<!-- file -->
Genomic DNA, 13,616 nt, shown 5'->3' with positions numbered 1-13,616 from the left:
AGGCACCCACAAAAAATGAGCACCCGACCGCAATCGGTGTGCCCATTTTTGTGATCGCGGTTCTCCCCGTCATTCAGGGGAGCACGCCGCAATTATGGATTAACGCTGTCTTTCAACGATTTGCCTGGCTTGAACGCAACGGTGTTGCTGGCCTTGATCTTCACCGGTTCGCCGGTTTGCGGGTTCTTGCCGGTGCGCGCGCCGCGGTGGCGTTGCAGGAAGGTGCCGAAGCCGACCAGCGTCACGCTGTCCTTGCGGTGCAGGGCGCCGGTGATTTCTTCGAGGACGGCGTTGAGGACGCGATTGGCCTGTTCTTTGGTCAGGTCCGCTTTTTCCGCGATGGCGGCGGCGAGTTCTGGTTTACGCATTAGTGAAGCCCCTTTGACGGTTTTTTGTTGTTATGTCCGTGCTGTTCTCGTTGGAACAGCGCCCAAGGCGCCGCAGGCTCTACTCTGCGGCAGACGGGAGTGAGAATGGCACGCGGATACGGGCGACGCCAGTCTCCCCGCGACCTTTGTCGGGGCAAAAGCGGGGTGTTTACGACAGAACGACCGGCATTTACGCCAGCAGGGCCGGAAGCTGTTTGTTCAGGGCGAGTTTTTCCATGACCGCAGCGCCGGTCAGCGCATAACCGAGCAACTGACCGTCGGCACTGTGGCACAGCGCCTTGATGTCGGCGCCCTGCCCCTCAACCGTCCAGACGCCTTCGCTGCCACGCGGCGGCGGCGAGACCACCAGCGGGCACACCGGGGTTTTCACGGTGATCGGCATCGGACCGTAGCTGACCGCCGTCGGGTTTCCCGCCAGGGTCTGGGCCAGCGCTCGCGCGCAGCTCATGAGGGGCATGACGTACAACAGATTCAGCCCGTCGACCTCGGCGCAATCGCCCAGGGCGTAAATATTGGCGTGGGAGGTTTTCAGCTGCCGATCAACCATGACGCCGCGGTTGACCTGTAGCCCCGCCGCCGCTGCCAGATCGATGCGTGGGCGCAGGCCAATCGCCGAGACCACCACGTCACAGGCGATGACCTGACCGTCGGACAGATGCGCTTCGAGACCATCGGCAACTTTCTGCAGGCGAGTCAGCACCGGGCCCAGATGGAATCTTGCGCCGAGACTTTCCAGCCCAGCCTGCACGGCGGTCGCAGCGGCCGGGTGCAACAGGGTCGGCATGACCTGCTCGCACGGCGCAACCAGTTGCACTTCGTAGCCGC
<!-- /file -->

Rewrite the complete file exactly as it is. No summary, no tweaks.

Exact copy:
Genomic DNA, 13,616 nt, shown 5'->3' with positions numbered 1-13,616 from the left:
AGGCACCCACAAAAAATGAGCACCCGACCGCAATCGGTGTGCCCATTTTTGTGATCGCGGTTCTCCCCGTCATTCAGGGGAGCACGCCGCAATTATGGATTAACGCTGTCTTTCAACGATTTGCCTGGCTTGAACGCAACGGTGTTGCTGGCCTTGATCTTCACCGGTTCGCCGGTTTGCGGGTTCTTGCCGGTGCGCGCGCCGCGGTGGCGTTGCAGGAAGGTGCCGAAGCCGACCAGCGTCACGCTGTCCTTGCGGTGCAGGGCGCCGGTGATTTCTTCGAGGACGGCGTTGAGGACGCGATTGGCCTGTTCTTTGGTCAGGTCCGCTTTTTCCGCGATGGCGGCGGCGAGTTCTGGTTTACGCATTAGTGAAGCCCCTTTGACGGTTTTTTGTTGTTATGTCCGTGCTGTTCTCGTTGGAACAGCGCCCAAGGCGCCGCAGGCTCTACTCTGCGGCAGACGGGAGTGAGAATGGCACGCGGATACGGGCGACGCCAGTCTCCCCGCGACCTTTGTCGGGGCAAAAGCGGGGTGTTTACGACAGAACGACCGGCATTTACGCCAGCAGGGCCGGAAGCTGTTTGTTCAGGGCGAGTTTTTCCATGACCGCAGCGCCGGTCAGCGCATAACCGAGCAACTGACCGTCGGCACTGTGGCACAGCGCCTTGATGTCGGCGCCCTGCCCCTCAACCGTCCAGACGCCTTCGCTGCCACGCGGCGGCGGCGAGACCACCAGCGGGCACACCGGGGTTTTCACGGTGATCGGCATCGGACCGTAGCTGACCGCCGTCGGGTTTCCCGCCAGGGTCTGGGCCAGCGCTCGCGCGCAGCTCATGAGGGGCATGACGTACAACAGATTCAGCCCGTCGACCTCGGCGCAATCGCCCAGGGCGTAAATATTGGCGTGGGAGGTTTTCAGCTGCCGATCAACCATGACGCCGCGGTTGACCTGTAGCCCCGCCGCCGCTGCCAGATCGATGCGTGGGCGCAGGCCAATCGCCGAGACCACCACGTCACAGGCGATGACCTGACCGTCGGACAGATGCGCTTCGAGACCATCGGCAACTTTCTGCAGGCGAGTCAGCACCGGGCCCAGATGGAATCTTGCGCCGAGACTTTCCAGCCCAGCCTGCACGGCGGTCGCAGCGGCCGGGTGCAACAGGGTCGGCATGACCTGCTCGCACGGCGCAACCAGTTGCACTTCGTAGCCGC